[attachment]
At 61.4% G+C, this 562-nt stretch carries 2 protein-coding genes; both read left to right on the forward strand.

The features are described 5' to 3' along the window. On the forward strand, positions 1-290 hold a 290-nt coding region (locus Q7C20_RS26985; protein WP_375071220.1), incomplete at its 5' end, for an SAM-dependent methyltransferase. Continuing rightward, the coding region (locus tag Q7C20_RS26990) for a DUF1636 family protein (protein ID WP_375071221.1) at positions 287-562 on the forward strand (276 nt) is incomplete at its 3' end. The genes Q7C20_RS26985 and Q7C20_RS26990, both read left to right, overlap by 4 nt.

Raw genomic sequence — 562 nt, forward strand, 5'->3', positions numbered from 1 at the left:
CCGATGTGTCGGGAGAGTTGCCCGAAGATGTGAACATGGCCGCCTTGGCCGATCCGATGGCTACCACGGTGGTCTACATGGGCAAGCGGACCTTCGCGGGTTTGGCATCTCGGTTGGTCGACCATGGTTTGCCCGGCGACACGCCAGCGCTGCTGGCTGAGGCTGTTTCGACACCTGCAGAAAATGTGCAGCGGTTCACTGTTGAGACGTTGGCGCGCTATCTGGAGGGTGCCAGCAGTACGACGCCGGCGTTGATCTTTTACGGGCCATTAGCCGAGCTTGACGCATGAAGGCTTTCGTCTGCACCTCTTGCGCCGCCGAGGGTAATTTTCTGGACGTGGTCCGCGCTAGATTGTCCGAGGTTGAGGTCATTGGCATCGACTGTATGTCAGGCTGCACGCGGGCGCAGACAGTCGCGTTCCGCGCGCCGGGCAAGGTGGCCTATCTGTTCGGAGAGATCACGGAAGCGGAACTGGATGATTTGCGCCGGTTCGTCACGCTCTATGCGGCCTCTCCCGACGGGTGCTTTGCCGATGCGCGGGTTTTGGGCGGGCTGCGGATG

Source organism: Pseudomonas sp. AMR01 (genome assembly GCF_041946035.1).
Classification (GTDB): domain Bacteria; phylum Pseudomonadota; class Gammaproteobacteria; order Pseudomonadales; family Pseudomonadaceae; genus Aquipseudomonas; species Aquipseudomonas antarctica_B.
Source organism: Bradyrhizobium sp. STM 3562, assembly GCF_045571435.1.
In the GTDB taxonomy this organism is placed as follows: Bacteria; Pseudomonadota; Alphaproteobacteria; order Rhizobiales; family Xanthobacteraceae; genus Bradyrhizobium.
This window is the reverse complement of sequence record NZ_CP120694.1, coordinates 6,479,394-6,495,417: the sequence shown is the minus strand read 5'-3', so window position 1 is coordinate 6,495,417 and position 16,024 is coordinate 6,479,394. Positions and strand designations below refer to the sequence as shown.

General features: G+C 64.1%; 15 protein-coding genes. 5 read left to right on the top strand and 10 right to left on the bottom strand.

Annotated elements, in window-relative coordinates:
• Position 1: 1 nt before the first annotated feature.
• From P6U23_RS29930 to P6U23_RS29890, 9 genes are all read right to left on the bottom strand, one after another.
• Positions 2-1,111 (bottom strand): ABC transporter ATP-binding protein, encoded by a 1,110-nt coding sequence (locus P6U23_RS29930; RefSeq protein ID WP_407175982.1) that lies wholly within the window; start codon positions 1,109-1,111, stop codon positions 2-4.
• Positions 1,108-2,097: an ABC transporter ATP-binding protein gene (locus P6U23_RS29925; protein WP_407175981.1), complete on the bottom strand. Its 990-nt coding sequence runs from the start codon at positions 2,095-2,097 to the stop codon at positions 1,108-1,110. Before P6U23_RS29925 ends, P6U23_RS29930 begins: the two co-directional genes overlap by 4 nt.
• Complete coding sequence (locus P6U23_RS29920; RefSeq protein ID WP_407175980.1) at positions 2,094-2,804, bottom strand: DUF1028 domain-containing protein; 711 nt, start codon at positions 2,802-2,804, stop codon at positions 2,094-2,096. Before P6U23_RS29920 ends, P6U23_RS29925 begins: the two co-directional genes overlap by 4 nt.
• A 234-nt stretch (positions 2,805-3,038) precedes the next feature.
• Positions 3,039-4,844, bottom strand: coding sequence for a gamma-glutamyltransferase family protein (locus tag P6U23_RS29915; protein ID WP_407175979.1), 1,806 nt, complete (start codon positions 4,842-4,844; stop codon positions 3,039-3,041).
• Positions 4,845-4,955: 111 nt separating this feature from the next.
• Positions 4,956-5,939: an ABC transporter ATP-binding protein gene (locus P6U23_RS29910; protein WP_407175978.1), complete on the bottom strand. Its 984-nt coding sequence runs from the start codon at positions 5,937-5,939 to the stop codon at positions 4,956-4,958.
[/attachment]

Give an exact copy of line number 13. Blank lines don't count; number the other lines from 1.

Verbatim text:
• From P6U23_RS29930 to P6U23_RS29890, 9 genes are all read right to left on the bottom strand, one after another.